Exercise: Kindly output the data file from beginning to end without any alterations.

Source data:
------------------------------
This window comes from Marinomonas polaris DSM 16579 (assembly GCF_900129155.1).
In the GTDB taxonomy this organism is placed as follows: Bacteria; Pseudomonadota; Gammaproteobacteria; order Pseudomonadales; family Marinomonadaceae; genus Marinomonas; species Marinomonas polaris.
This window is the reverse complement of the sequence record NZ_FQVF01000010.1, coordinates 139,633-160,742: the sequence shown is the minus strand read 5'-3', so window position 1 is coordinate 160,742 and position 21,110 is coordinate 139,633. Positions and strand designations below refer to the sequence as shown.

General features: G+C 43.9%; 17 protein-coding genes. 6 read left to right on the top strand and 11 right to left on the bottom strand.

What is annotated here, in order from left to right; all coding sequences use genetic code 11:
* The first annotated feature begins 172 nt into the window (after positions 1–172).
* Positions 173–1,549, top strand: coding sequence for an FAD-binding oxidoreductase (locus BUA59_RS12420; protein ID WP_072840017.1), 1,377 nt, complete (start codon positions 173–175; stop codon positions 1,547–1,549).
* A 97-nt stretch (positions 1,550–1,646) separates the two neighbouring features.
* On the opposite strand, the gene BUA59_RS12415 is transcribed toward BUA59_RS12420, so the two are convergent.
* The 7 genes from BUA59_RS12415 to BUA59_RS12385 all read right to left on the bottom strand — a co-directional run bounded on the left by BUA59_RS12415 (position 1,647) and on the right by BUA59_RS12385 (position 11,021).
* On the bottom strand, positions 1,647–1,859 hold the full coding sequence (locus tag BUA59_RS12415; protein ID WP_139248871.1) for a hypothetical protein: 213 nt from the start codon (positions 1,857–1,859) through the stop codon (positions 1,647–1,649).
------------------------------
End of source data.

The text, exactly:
This window comes from Marinomonas polaris DSM 16579 (assembly GCF_900129155.1).
In the GTDB taxonomy this organism is placed as follows: Bacteria; Pseudomonadota; Gammaproteobacteria; order Pseudomonadales; family Marinomonadaceae; genus Marinomonas; species Marinomonas polaris.
This window is the reverse complement of the sequence record NZ_FQVF01000010.1, coordinates 139,633-160,742: the sequence shown is the minus strand read 5'-3', so window position 1 is coordinate 160,742 and position 21,110 is coordinate 139,633. Positions and strand designations below refer to the sequence as shown.

General features: G+C 43.9%; 17 protein-coding genes. 6 read left to right on the top strand and 11 right to left on the bottom strand.

What is annotated here, in order from left to right; all coding sequences use genetic code 11:
* The first annotated feature begins 172 nt into the window (after positions 1–172).
* Positions 173–1,549, top strand: coding sequence for an FAD-binding oxidoreductase (locus BUA59_RS12420; protein ID WP_072840017.1), 1,377 nt, complete (start codon positions 173–175; stop codon positions 1,547–1,549).
* A 97-nt stretch (positions 1,550–1,646) separates the two neighbouring features.
* On the opposite strand, the gene BUA59_RS12415 is transcribed toward BUA59_RS12420, so the two are convergent.
* The 7 genes from BUA59_RS12415 to BUA59_RS12385 all read right to left on the bottom strand — a co-directional run bounded on the left by BUA59_RS12415 (position 1,647) and on the right by BUA59_RS12385 (position 11,021).
* On the bottom strand, positions 1,647–1,859 hold the full coding sequence (locus tag BUA59_RS12415; protein ID WP_139248871.1) for a hypothetical protein: 213 nt from the start codon (positions 1,857–1,859) through the stop codon (positions 1,647–1,649).